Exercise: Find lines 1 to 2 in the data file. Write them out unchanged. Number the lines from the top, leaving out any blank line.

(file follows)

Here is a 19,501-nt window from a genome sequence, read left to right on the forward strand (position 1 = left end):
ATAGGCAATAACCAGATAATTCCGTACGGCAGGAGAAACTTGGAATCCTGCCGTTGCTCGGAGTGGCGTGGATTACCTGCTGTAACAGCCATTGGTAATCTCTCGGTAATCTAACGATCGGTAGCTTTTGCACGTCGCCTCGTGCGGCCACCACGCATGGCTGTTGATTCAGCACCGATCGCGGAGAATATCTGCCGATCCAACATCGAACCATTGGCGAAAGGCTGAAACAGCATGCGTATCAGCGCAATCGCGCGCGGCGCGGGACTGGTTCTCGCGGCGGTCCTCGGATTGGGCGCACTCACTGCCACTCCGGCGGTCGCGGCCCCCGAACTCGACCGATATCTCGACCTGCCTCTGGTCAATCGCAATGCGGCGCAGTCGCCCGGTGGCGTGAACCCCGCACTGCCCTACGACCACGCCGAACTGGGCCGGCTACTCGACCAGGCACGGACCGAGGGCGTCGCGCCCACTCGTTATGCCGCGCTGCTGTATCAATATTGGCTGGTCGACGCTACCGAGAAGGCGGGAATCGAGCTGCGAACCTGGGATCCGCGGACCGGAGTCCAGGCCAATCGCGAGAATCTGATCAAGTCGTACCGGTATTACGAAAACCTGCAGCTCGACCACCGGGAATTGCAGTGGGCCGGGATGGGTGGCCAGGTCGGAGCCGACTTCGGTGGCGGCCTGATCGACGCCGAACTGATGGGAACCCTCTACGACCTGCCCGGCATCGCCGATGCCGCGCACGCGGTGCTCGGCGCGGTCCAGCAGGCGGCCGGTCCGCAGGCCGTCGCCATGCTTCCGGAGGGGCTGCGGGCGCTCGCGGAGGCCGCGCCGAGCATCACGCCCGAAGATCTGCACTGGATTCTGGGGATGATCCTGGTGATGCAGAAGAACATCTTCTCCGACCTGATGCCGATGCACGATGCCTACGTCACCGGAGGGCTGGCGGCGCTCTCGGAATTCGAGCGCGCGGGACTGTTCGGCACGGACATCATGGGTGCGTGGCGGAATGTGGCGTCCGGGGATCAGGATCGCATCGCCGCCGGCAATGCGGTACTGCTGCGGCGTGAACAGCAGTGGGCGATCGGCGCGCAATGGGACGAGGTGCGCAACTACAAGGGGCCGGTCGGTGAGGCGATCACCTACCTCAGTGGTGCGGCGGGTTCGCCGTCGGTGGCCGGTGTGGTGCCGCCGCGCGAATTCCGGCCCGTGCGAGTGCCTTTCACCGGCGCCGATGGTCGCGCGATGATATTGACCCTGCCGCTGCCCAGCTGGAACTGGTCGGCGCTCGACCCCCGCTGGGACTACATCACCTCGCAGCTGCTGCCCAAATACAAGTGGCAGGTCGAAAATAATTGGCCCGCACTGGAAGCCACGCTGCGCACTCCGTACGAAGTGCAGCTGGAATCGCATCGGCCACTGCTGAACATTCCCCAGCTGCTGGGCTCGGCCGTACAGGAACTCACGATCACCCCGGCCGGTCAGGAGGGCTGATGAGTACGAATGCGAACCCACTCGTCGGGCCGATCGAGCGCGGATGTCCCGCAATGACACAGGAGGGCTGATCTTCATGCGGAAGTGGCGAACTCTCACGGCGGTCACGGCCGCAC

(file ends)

Here is a 19,501-nt window from a genome sequence, read left to right on the forward strand (position 1 = left end):
ATAGGCAATAACCAGATAATTCCGTACGGCAGGAGAAACTTGGAATCCTGCCGTTGCTCGGAGTGGCGTGGATTACCTGCTGTAACAGCCATTGGTAATCTCTCGGTAATCTAACGATCGGTAGCTTTTGCACGTCGCCTCGTGCGGCCACCACGCATGGCTGTTGATTCAGCACCGATCGCGGAGAATATCTGCCGATCCAACATCGAACCATTGGCGAAAGGCTGAAACAGCATGCGTATCAGCGCAATCGCGCGCGGCGCGGGACTGGTTCTCGCGGCGGTCCTCGGATTGGGCGCACTCACTGCCACTCCGGCGGTCGCGGCCCCCGAACTCGACCGATATCTCGACCTGCCTCTGGTCAATCGCAATGCGGCGCAGTCGCCCGGTGGCGTGAACCCCGCACTGCCCTACGACCACGCCGAACTGGGCCGGCTACTCGACCAGGCACGGACCGAGGGCGTCGCGCCCACTCGTTATGCCGCGCTGCTGTATCAATATTGGCTGGTCGACGCTACCGAGAAGGCGGGAATCGAGCTGCGAACCTGGGATCCGCGGACCGGAGTCCAGGCCAATCGCGAGAATCTGATCAAGTCGTACCGGTATTACGAAAACCTGCAGCTCGACCACCGGGAATTGCAGTGGGCCGGGATGGGTGGCCAGGTCGGAGCCGACTTCGGTGGCGGCCTGATCGACGCCGAACTGATGGGAACCCTCTACGACCTGCCCGGCATCGCCGATGCCGCGCACGCGGTGCTCGGCGCGGTCCAGCAGGCGGCCGGTCCGCAGGCCGTCGCCATGCTTCCGGAGGGGCTGCGGGCGCTCGCGGAGGCCGCGCCGAGCATCACGCCCGAAGATCTGCACTGGATTCTGGGGATGATCCTGGTGATGCAGAAGAACATCTTCTCCGACCTGATGCCGATGCACGATGCCTACGTCACCGGAGGGCTGGCGGCGCTCTCGGAATTCGAGCGCGCGGGACTGTTCGGCACGGACATCATGGGTGCGTGGCGGAATGTGGCGTCCGGGGATCAGGATCGCATCGCCGCCGGCAATGCGGTACTGCTGCGGCGTGAACAGCAGTGGGCGATCGGCGCGCAATGGGACGAGGTGCGCAACTACAAGGGGCCGGTCGGTGAGGCGATCACCTACCTCAGTGGTGCGGCGGGTTCGCCGTCGGTGGCCGGTGTGGTGCCGCCGCGCGAATTCCGGCCCGTGCGAGTGCCTTTCACCGGCGCCGATGGTCGCGCGATGATATTGACCCTGCCGCTGCCCAGCTGGAACTGGTCGGCGCTCGACCCCCGCTGGGACTACATCACCTCGCAGCTGCTGCCCAAATACAAGTGGCAGGTCGAAAATAATTGGCCCGCACTGGAAGCCACGCTGCGCACTCCGTACGAAGTGCAGCTGGAATCGCATCGGCCACTGCTGAACATTCCCCAGCTGCTGGGCTCGGCCGTACAGGAACTCACGATCACCCCGGCCGGTCAGGAGGGCTGATGAGTACGAATGCGAACCCACTCGTCGGGCCGATCGAGCGCGGATGTCCCGCAATGACACAGGAGGGCTGATCTTCATGCGGAAGTGGCGAACTCTCACGGCGGTCACGGCCGCAC